The mean difference in male/female shell length and the mean difference in male and imposex female penis length of the pooled data was tested by multiple range tests used in ANOVA between groups and within groups, to analyze the relationship between penis length and shell length in different spans (in different periods?) over the study period. When the P-value of the F-test in ANOVA is greater than or equal to 0.10, there is no statistically significant relationship between penis length and shell length. Male and imposex female shell length and penis length correlation was also tested statistically by using the t-test. A nonparametric Kruskal Walis test was used to analyze the variation in average penis length of males and imposex females within groups and between surveys (1-5) to determine whether the average penis length of males and females was increasing in relation to the surveys undertaken in different years. To test whether the high incidence of imposex has affected the populations and to see if the sex ratio has turned into a male dominated population, a chi-square test was performed to compare sex ratios (BECH, 2002a, b). Statistical data analyses were performed using Statgraphics plus (5.1).

RESULTS

The imposex females were only present in the Manora Channel, new Korangi Fish Harbour (NKFH) and old Korangi Fish Harbour (OKFH). In the Manora Channel during the first survey the incidence of imposex was 59.32% which increased to 73.84% in the third survey. However, in the fifth survey a considerable decline in the incidence of imposex (27.27%) was recorded. Further, in the last, the sixth, survey there was no sign of imposex found in any specimen of T. caranifera (Table 1). The RPSI of this species in the Manora Channel was 13.02 in the first survey which diminished to 0.14 in the fifth survey. The RPLI also decreased from 50.69 in the first survey to 11.11 in the last survey. The VDSI increased from 0.15 in the third survey to 0.89 in the fifth survey (Figure 3).

Table 1 Imposex incidence (%) sex-ratios and chi-squared distribution of neogastropod species Thais carinifera at different sites during surveys (1-6). n-sample size; NKFH - new Korangi Fish Harbor; OKFH - old Korangi Fish Harbour 

Survey Site n Proportion of males Incidence of IS (%) RPLI RPSI VDSI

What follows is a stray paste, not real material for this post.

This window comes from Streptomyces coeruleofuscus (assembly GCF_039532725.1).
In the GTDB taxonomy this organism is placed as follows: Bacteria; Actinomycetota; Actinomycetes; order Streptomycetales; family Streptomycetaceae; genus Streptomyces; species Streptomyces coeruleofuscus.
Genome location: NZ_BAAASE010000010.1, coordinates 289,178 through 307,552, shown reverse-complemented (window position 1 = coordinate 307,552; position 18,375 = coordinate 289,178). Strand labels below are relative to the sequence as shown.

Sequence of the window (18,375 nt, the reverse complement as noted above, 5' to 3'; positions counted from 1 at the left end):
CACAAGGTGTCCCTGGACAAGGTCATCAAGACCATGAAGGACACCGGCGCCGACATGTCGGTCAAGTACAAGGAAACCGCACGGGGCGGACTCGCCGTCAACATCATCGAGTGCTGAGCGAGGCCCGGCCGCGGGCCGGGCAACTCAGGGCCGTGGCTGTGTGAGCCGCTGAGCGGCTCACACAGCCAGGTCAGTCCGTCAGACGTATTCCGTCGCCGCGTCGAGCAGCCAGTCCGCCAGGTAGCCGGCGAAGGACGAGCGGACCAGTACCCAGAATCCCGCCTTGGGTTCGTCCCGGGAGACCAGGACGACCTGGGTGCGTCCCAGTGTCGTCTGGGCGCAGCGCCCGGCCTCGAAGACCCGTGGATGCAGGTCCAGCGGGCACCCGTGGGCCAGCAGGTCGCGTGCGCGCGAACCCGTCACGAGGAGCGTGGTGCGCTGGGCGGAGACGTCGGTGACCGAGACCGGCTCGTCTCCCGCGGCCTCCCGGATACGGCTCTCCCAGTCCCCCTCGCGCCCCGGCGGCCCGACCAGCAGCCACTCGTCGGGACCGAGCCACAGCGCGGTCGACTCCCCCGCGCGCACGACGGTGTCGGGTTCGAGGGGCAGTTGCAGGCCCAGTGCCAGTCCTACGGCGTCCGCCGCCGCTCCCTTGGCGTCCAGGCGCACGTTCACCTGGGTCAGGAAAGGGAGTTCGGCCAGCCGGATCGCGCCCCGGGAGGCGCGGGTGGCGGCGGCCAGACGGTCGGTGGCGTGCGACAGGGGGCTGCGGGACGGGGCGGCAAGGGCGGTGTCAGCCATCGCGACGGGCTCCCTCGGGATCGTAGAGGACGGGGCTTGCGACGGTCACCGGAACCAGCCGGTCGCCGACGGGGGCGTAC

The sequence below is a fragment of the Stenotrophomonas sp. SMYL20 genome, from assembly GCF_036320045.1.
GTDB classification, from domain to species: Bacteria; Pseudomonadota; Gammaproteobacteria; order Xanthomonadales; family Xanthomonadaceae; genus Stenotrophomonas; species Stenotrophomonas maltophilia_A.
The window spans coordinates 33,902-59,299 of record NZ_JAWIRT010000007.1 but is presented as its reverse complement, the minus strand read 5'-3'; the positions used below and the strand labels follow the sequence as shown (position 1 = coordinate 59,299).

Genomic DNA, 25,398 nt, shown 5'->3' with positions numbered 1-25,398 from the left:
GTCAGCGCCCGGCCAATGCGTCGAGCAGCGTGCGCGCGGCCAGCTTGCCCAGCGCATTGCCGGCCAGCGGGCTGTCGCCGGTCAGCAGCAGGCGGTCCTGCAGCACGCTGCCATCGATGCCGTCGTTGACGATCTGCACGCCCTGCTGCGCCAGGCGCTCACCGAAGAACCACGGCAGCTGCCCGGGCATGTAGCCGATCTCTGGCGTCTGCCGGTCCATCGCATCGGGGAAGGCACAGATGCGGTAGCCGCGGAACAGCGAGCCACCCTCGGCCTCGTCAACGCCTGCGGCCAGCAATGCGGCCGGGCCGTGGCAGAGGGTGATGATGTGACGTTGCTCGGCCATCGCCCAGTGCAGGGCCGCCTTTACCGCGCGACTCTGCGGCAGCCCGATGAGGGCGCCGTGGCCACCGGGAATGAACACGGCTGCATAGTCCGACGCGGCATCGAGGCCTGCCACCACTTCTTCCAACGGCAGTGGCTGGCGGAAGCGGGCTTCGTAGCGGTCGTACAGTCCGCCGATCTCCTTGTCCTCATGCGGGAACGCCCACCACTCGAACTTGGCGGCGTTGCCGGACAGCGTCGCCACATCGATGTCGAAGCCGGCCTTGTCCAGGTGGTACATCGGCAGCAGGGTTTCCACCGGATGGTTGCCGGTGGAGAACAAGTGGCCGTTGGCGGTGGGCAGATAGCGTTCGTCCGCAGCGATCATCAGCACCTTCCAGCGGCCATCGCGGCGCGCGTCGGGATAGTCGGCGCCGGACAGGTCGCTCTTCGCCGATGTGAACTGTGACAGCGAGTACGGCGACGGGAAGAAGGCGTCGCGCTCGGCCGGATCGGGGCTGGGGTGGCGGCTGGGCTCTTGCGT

1 (1993-1994) Manora Channel 103 0.43 59.32 50.69 13.02 -
2 (1998-1999) " 183 0.48 70.83 39.34 6.09 -
  Sonmiani 100 0.48 - - - -
  Cap Monze 7 0.71 - - - -
3 (2003-2004) Manora Channel 291 0.41 43.18 15.55 0.38 0.16
  NKFH 63 0.30 12.12 7.83 0.05 0.09
  OKFH 50 0.34 73.84 18.51 0.63 0.15
  Mubarak Village 30 0.20 - - - -
  Sonmiani 72 0.54 - - - -
4 (2005-2006) Manora Channel 38 0.55 70.59 24.79 1.52 0.83
  Sonmiani 38 0.42 - - - -
5 (2007) Manora Channel 50 0.34 27.27 11.11 0.14 0.89
  Sonmiani 60 0.43 - - - -
6 (2012) Manora Channel 47 0.44 - - - -

Figure 3. Imposex indices of Thais carinifera from Manora Channel during surveys (1-5) showing temporal trends. IS: imposex; RPSI: relative penis size index; VDSI: vas deferens sequence index. 

A significant decrease in female shell length (ANOVA, F = 20.76; p < 0.001) was observed in specimens examined from the Channel, and the average shell length decreased from 52.30 ± 8.22 mm in the first survey to 46.58 ± 6.69 mm in the fifth survey). In males also, a significant variation in shell length was noted in specimens examined during the first five surveys (ANOVA, F = 10.67; p < 0.001). The sex-ratio was close to a 1:1 theoretical ratio in all the surveys except for the fifth in which the sex-ratio was in favor of females (x2 = 5.12; p < 0.05). (Tables 1, (2).

Table 2 Biometric data of Thais carinifera calculated during surveys (1-6) NKFH: new Korangi Fish Harbour; OKFH: old Korangi Fish Harbour; SD: standard deviation 

Survey Site Manora Channel NKFH OKFH Cape Monze Mubarak Village Sonmiani
Male shell length ± SD (mm) 1 49.84 ± 6.73 - - - - -
  2 51.68 ± 5.48 - - 43.6 ± 2.190 - 42.54 ± 7.22
  3 47.80 ± 5.33 36.50 ± 8.77 36.52 ± 4.25 - 45.16 ± 5.56 47.38 ± 6.39
  4 44.42 ± 3.58 - - - - 35.56 ± 7.64